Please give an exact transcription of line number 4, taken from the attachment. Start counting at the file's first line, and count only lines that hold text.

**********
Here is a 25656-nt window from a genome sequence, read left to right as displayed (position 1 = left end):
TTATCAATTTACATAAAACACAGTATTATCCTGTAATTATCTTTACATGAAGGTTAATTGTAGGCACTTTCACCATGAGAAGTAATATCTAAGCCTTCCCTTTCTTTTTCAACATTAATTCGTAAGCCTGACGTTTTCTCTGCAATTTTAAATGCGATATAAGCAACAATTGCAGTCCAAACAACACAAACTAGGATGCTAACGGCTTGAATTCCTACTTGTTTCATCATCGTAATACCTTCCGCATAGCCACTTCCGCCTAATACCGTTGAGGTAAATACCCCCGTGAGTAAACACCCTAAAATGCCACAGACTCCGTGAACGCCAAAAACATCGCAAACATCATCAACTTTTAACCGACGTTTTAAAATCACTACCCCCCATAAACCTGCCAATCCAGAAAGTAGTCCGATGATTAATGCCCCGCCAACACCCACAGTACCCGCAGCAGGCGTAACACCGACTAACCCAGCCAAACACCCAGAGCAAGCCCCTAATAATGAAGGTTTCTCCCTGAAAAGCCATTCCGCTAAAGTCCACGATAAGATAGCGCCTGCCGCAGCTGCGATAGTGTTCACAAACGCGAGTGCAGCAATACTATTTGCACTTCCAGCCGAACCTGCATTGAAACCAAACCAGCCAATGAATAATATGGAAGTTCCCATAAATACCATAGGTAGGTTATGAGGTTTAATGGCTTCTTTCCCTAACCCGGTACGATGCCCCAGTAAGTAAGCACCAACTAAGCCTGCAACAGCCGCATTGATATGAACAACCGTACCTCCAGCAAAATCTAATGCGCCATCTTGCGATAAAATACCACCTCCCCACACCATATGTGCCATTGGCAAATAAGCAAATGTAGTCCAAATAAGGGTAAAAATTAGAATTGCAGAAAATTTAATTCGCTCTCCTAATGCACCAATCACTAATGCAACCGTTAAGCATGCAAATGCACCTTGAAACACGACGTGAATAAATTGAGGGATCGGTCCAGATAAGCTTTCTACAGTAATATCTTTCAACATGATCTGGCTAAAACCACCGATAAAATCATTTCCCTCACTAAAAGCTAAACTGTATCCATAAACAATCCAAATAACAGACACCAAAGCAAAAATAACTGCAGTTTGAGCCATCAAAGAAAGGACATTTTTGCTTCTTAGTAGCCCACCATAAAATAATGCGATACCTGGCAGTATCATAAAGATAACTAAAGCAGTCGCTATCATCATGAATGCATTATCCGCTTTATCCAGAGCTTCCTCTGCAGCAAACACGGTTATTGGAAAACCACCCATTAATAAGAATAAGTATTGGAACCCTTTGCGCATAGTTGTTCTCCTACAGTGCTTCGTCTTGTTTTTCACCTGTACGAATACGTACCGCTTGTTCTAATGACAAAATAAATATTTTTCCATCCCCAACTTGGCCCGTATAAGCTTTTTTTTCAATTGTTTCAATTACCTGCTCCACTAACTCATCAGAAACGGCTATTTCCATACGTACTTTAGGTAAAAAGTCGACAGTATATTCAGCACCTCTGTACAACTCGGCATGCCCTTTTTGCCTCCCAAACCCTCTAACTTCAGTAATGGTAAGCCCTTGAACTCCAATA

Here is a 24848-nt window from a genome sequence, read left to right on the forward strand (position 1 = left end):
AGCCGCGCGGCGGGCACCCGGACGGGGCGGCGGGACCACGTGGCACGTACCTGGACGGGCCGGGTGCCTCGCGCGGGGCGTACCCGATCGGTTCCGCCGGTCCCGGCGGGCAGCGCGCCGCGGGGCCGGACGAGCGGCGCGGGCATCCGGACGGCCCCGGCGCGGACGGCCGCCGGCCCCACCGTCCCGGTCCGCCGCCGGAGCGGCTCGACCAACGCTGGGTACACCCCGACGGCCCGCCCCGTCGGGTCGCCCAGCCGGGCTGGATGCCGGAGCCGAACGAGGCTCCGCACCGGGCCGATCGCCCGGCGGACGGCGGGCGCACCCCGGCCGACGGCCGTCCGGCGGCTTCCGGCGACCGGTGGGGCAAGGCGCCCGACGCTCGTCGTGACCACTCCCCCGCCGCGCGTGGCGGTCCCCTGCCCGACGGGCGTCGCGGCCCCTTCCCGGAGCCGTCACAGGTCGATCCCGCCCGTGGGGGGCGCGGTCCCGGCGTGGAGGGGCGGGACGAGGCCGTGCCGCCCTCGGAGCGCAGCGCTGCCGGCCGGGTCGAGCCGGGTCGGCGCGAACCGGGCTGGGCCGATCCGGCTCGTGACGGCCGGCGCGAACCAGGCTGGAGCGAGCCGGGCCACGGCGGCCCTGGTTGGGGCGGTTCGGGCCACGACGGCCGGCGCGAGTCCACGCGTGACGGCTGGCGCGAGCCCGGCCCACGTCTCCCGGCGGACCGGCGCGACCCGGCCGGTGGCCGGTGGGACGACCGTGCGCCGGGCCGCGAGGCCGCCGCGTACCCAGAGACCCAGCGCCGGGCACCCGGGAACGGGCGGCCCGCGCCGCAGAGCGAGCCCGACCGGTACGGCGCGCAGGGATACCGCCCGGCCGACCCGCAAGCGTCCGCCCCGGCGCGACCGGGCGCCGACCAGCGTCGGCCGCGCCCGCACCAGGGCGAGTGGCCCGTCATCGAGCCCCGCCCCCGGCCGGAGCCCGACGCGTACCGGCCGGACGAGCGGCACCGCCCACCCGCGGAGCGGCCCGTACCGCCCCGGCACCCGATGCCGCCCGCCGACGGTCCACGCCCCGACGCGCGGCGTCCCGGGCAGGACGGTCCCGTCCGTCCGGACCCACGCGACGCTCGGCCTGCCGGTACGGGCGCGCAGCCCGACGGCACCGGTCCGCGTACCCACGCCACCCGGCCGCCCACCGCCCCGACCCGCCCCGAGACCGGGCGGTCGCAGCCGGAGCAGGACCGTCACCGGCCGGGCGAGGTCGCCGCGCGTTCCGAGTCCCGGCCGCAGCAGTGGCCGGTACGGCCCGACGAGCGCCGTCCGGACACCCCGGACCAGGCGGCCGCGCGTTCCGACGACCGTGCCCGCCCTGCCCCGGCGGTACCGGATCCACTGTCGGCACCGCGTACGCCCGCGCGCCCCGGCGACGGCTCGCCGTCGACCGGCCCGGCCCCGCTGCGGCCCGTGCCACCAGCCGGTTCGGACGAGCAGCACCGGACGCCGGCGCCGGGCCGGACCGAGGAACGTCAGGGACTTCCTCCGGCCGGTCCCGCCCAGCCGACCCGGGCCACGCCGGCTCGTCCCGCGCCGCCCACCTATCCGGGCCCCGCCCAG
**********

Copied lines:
AGCCGCGCGGCGGGCACCCGGACGGGGCGGCGGGACCACGTGGCACGTACCTGGACGGGCCGGGTGCCTCGCGCGGGGCGTACCCGATCGGTTCCGCCGGTCCCGGCGGGCAGCGCGCCGCGGGGCCGGACGAGCGGCGCGGGCATCCGGACGGCCCCGGCGCGGACGGCCGCCGGCCCCACCGTCCCGGTCCGCCGCCGGAGCGGCTCGACCAACGCTGGGTACACCCCGACGGCCCGCCCCGTCGGGTCGCCCAGCCGGGCTGGATGCCGGAGCCGAACGAGGCTCCGCACCGGGCCGATCGCCCGGCGGACGGCGGGCGCACCCCGGCCGACGGCCGTCCGGCGGCTTCCGGCGACCGGTGGGGCAAGGCGCCCGACGCTCGTCGTGACCACTCCCCCGCCGCGCGTGGCGGTCCCCTGCCCGACGGGCGTCGCGGCCCCTTCCCGGAGCCGTCACAGGTCGATCCCGCCCGTGGGGGGCGCGGTCCCGGCGTGGAGGGGCGGGACGAGGCCGTGCCGCCCTCGGAGCGCAGCGCTGCCGGCCGGGTCGAGCCGGGTCGGCGCGAACCGGGCTGGGCCGATCCGGCTCGTGACGGCCGGCGCGAACCAGGCTGGAGCGAGCCGGGCCACGGCGGCCCTGGTTGGGGCGGTTCGGGCCACGACGGCCGGCGCGAGTCCACGCGTGACGGCTGGCGCGAGCCCGGCCCACGTCTCCCGGCGGACCGGCGCGACCCGGCCGGTGGCCGGTGGGACGACCGTGCGCCGGGCCGCGAGGCCGCCGCGTACCCAGAGACCCAGCGCCGGGCACCCGGGAACGGGCGGCCCGCGCCGCAGAGCGAGCCCGACCGGTACGGCGCGCAGGGATACCGCCCGGCCGACCCGCAAGCGTCCGCCCCGGCGCGACCGGGCGCCGACCAGCGTCGGCCGCGCCCGCACCAGGGCGAGTGGCCCGTCATCGAGCCCCGCCCCCGGCCGGAGCCCGACGCGTACCGGCCGGACGAGCGGCACCGCCCACCCGCGGAGCGGCCCGTACCGCCCCGGCACCCGATGCCGCCCGCCGACGGTCCACGCCCCGACGCGCGGCGTCCCGGGCAGGACGGTCCCGTCCGTCCGGACCCACGCGACGCTCGGCCTGCCGGTACGGGCGCGCAGCCCGACGGCACCGGTCCGCGTACCCACGCCACCCGGCCGCCCACCGCCCCGACCCGCCCCGAGACCGGGCGGTCGCAGCCGGAGCAGGACCGTCACCGGCCGGGCGAGGTCGCCGCGCGTTCCGAGTCCCGGCCGCAGCAGTGGCCGGTACGGCCCGACGAGCGCCGTCCGGACACCCCGGACCAGGCGGCCGCGCGTTCCGACGACCGTGCCCGCCCTGCCCCGGCGGTACCGGATCCACTGTCGGCACCGCGTACGCCCGCGCGCCCCGGCGACGGCTCGCCGTCGACCGGCCCGGCCCCGCTGCGGCCCGTGCCACCAGCCGGTTCGGACGAGCAGCACCGGACGCCGGCGCCGGGCCGGACCGAGGAACGTCAGGGACTTCCTCCGGCCGGTCCCGCCCAGCCGACCCGGGCCACGCCGGCTCGTCCCGCGCCGCCCACCTATCCGGGCCCCGCCCAG